If you try to pass a timestamp to the datetime
fromtimestamp() method that is out of range, you will raise the ValueError: year is out of range. This error typically is a result of passing a timestamp in milliseconds, while the
fromtimestamp() method takes the timestamp in seconds.
You can solve this error by dividing the timestamp in milliseconds by 1000 to get the timestamp in seconds. For example,
from datetime import datetime timestamp_ms = 1657577891147 timestamp_sec = timestamp_ms / 1000 current_dt = datetime.fromtimestamp(timestamp_sec)
This tutorial will go through the error in detail and how to solve it with code examples.
Table of contents
Python ValueError: year is out of range
In Python, a value is information stored within a particular object. We will encounter a ValueError in Python when we use an operation or function that receives an argument with the right type but an inappropriate value.
An integer representing timestamp is a suitable type for the datetime.fromtimestamp() method, but expects values between the years 1970 and 2038 (at the time of writing this article). If we pass a timestamp outside of this range, the value is inappropriate, and the Python interpreter will raise the ValueError.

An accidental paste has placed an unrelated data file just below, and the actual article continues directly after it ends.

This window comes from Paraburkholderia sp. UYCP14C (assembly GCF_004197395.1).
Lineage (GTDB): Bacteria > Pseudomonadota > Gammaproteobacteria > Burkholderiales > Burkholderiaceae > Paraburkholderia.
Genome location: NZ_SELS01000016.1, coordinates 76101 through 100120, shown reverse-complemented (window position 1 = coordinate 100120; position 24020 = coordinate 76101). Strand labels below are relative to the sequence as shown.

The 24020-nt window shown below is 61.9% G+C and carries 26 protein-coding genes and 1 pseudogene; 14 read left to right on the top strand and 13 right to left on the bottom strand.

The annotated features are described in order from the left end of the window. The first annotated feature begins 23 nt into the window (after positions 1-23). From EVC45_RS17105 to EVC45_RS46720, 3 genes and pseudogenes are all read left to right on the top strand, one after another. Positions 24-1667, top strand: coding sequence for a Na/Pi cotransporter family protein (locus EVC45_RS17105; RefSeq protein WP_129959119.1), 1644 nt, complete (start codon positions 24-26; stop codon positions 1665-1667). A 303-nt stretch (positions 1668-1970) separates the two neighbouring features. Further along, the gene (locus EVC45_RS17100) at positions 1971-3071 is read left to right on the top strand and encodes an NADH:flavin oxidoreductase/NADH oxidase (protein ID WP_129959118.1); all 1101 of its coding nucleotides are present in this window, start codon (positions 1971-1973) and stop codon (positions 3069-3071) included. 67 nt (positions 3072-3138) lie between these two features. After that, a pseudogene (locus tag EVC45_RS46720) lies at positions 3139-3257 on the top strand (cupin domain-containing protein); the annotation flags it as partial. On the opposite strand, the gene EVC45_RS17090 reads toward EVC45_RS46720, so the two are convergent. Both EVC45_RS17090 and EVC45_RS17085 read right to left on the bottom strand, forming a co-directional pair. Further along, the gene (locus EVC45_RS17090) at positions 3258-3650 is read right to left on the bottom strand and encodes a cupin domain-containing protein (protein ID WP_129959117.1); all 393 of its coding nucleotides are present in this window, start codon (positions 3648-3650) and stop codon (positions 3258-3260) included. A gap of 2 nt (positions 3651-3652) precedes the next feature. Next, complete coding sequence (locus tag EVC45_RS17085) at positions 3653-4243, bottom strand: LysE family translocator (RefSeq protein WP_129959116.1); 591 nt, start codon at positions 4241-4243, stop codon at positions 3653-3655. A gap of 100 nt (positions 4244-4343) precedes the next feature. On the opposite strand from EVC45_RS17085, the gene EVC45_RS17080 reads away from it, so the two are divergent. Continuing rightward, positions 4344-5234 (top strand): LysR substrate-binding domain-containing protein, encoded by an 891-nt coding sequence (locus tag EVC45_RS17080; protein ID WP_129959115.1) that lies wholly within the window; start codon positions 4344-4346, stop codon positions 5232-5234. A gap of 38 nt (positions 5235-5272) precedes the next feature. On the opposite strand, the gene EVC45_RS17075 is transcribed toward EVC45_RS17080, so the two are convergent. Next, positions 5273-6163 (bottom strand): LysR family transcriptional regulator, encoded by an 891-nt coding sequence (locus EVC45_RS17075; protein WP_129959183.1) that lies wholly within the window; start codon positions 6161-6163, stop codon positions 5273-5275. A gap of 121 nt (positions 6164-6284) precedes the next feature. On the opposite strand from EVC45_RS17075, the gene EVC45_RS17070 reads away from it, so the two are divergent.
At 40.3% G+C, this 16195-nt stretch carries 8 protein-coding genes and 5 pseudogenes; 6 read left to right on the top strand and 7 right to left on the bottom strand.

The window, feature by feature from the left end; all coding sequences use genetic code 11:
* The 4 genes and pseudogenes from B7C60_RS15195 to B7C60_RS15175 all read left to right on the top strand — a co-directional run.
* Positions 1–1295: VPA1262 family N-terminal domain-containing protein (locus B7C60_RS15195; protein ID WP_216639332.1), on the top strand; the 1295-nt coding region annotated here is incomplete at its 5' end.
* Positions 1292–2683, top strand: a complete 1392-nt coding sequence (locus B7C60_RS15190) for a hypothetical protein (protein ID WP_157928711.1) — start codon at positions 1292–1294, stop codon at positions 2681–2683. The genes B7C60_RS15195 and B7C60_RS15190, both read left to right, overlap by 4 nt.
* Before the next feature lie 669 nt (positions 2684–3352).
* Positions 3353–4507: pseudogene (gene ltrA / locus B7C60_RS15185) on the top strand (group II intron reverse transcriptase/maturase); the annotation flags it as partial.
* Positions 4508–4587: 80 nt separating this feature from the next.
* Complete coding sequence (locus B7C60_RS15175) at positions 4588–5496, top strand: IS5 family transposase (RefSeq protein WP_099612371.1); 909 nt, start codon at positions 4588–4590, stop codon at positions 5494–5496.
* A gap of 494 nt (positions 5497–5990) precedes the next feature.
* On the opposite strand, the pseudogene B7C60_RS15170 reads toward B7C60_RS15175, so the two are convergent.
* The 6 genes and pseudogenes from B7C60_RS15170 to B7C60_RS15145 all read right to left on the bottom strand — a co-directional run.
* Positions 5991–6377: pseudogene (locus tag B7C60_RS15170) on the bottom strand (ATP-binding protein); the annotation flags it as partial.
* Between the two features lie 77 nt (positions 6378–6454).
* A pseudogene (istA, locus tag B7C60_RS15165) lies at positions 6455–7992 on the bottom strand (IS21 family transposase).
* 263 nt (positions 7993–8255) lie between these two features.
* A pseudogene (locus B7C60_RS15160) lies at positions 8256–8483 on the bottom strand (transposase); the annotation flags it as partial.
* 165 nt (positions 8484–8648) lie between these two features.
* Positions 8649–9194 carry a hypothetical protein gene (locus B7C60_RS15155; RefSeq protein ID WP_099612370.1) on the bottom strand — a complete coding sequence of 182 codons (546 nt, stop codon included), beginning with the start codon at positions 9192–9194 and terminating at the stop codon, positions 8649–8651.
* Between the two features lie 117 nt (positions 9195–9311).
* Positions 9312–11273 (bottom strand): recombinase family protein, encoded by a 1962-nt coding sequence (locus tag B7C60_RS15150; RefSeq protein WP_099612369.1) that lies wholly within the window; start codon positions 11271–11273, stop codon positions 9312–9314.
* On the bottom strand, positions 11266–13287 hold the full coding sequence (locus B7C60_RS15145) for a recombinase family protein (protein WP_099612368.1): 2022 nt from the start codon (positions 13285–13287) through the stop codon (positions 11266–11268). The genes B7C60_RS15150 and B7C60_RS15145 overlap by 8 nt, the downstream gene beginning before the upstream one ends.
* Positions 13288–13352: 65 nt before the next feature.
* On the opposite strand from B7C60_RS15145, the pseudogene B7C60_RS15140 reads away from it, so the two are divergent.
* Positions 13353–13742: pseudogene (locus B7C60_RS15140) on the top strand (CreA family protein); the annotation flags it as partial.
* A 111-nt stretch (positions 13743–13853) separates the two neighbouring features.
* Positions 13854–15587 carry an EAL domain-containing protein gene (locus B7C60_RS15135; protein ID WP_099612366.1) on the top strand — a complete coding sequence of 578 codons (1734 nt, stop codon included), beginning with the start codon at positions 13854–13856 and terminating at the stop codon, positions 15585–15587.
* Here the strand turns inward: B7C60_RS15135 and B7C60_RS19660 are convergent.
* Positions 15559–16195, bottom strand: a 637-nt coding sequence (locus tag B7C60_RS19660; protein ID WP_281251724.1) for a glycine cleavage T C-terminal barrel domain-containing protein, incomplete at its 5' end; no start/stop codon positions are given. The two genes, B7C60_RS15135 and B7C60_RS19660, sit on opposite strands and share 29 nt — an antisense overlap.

Let’s look at an example of trying to convert a timestamp to a datetime object. First, we will get the current time in milliseconds.
current_time_in_ms = 1657578261543
Next, we will attempt to pass this variable as the argument for the
datetime.fromtimestamp() method, to convert it into a datetime.
from datetime import datetime current_dt = datetime.fromtimestamp(current_time_in_ms) print(current_dt)
Let’s run the code to see what happens:
--------------------------------------------------------------------------- ValueError Traceback (most recent call last) Input In , in <cell line: 3>() 1 from datetime import datetime ----> 3 current_dt = datetime.fromtimestamp(current_time_in_ms) 5 print(current_dt) ValueError: year 54496 is out of range
The error occurs because we passed a timestamp value in milliseconds, whereas the
fromtimestamp() method expects the timestamp in seconds.
We can solve this error by dividing the timestamp value by 1000 to convert it to seconds.
Let’s look at the revised code:
from datetime import datetime current_time_in_ms = 1657578261543 current_time_in_s = current_time_in_ms / 1000 current_dt = datetime.fromtimestamp(current_time_in_s) print(current_dt)
Let’s run the code to get the result:
We successfully retrieved the local datetime corresponding to the timestamp in seconds.
Congratulations on reading to the end of this tutorial!
For further reading on Python ValueErrors, go to the article:
How to Solve Python ValueError: empty separator
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